While forfeiture proponents tout the importance of forfeiture for going after the El Chapos and Bernie Madoffs of the world,1 the reality is that the typical forfeiture is hardly the stuff of drug kingpins or major fraudsters. In the 21 states with available data,2 most currency forfeited in recent years was under $2,000 (see Figure 6), an average of $1,276 across all states. In most of the 21 states, the median forfeiture is even smaller—often much smaller. For example, half of Michigan’s currency forfeitures were less than $423; half of Pennsylvania’s were less than $369.
Figure 6: Median Currency Values, 21 States, 2015–2019
Note: Data cover a mix of calendar and fiscal years. Not all states had data for all five years. See data notes in State Profiles for applicable years and sources.
At $4,500, Florida’s median currency forfeiture is nearly $2,000 higher than the next closest state’s. A 2016 reform may help explain this finding.3 The reform requires law enforcement to pay a $1,000 filing fee and post a $1,500 bond when filing for forfeiture. (If the agency wins, the bond is returned; if it loses, the bond is paid to the property owner.) These unique upfront costs make forfeitures under $1,000 unprofitable for law enforcement while also reducing the return on forfeitures over $1,000 and making forfeitures under $2,500 riskier. This likely encourages a focus on higher-value property. Florida’s higher median illustrates how financial incentives may influence law enforcement actions—when certain types of forfeitures are less profitable, agencies will likely conduct fewer of those forfeitures.4 At the same time, it should be noted that $4,500, though higher than other states’ medians, is still a low enough figure that it likely is not worth the hassle and cost of hiring an attorney to fight forfeiture, especially given the risk of losing.
The low median value of most forfeitures is in line with media reports about forfeiture activity. For example, from 2012 to 2017, Cook County, Illinois, law enforcement conducted over 23,000 seizures totaling $150 million. The median value of these seizures was just $1,049, and approximately three-quarters of the seizures were of cash (most of the rest were vehicles). Many of these seizures, including most cash seizures of less than $100, were clustered in the poorest parts of Chicago.5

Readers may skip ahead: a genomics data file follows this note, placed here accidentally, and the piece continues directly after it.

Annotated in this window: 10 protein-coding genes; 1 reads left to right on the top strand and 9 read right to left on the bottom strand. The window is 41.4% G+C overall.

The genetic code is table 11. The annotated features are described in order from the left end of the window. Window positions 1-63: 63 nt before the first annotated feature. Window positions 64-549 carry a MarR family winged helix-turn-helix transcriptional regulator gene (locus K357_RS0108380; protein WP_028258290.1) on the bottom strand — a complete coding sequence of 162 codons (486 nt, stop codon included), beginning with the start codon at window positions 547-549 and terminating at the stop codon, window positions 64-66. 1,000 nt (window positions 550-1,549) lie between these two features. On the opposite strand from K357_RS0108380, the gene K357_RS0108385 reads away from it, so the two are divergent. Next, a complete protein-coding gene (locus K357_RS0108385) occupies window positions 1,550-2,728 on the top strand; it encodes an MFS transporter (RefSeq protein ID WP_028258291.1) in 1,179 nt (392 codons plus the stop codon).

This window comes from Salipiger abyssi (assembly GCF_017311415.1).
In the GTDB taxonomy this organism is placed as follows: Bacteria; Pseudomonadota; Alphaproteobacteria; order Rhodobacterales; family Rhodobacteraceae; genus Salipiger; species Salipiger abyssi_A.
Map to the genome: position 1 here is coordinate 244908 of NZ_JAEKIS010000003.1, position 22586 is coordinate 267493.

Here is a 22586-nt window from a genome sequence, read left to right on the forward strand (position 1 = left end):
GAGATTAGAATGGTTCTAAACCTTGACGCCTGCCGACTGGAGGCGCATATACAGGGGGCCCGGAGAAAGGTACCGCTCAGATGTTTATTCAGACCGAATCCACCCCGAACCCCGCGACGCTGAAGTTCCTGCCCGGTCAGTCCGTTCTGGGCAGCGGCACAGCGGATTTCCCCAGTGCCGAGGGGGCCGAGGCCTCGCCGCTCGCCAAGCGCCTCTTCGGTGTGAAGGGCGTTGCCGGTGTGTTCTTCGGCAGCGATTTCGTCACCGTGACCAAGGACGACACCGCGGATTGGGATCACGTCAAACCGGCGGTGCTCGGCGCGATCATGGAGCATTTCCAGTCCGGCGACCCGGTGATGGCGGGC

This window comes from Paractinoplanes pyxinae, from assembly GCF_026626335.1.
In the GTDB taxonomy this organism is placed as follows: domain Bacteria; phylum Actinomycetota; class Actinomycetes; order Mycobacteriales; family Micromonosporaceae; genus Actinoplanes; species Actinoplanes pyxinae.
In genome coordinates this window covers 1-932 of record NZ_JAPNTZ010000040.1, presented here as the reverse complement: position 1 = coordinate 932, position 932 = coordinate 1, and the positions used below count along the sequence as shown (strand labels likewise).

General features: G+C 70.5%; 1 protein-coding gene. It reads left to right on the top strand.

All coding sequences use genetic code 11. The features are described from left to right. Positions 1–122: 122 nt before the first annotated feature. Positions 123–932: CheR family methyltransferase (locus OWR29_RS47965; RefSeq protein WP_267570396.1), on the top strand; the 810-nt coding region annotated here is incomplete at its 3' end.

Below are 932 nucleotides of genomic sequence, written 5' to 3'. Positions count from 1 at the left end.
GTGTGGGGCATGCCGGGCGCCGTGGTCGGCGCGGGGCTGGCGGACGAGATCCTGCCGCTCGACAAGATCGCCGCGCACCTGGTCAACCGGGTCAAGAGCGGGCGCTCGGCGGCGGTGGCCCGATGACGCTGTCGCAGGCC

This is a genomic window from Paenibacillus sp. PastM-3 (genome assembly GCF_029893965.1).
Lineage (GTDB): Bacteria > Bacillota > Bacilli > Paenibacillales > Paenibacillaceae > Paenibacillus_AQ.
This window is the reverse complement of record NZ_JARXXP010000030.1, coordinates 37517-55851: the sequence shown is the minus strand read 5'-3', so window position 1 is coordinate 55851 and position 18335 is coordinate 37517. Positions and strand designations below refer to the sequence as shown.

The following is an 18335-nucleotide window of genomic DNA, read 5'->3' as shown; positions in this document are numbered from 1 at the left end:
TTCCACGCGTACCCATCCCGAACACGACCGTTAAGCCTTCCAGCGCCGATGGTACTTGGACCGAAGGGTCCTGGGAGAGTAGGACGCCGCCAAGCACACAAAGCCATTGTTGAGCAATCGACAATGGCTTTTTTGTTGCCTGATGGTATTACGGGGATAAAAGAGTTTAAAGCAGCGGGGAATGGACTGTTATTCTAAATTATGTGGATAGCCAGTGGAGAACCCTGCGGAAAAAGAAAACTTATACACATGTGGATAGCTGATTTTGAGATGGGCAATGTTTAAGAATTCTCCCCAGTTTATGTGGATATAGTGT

Such low median forfeiture values likely discourage owners from contesting forfeiture, especially given the expense of fighting back. In some jurisdictions, owners must pay a filing fee to contest. Even modest filing fees can discourage owners of such small sums. And some jurisdictions’ filing fees are substantial. For example, in Hudson County, New Jersey, where law enforcement has seized amounts as small as $11, the filing fee for owners is $175.6 Then, of course, owners must hire their own attorney—if they can afford one. And even if they can afford legal representation, they may still decide it makes more financial sense to cut their losses. Conservatively estimated, hiring an attorney to fight a relatively simple state forfeiture case costs at least $3,0007—more than double the national median currency forfeiture and only $1,500 less than Florida’s median currency forfeiture.
Hiring an attorney to fight a federal forfeiture case is considerably more expensive,8 as Manni Munir, the owner of an independent rental car company based in Houston, found out. A U.S. Drug Enforcement Administration task force pulled over one of Manni’s customers and found a horde of drugs and weapons in his rental car. The task force seized the car and is attempting to forfeit it under federal law, even though Manni has tried to help with the investigation. An attorney he talked to estimated fighting back would cost him at least $5,000, only $2,500 less than he paid for the car when he bought it a few years prior. “If I was Hertz, if I was Avis, they wouldn’t try to seize the car,” Manni said.9
In many states, owners are not entitled to recover attorney fees if they win and may even have to pay the government’s attorney fees if they lose.10 Even where a right to attorney fees does exist, as it does at the federal level and in some states, recovery is not guaranteed. For example, the federal government has avoided paying attorney fees by returning property before it could lose in court, arguing that the owner did not “substantially prevail.”11 From this perspective, challenging a low-value forfeiture might seem like throwing good money after bad.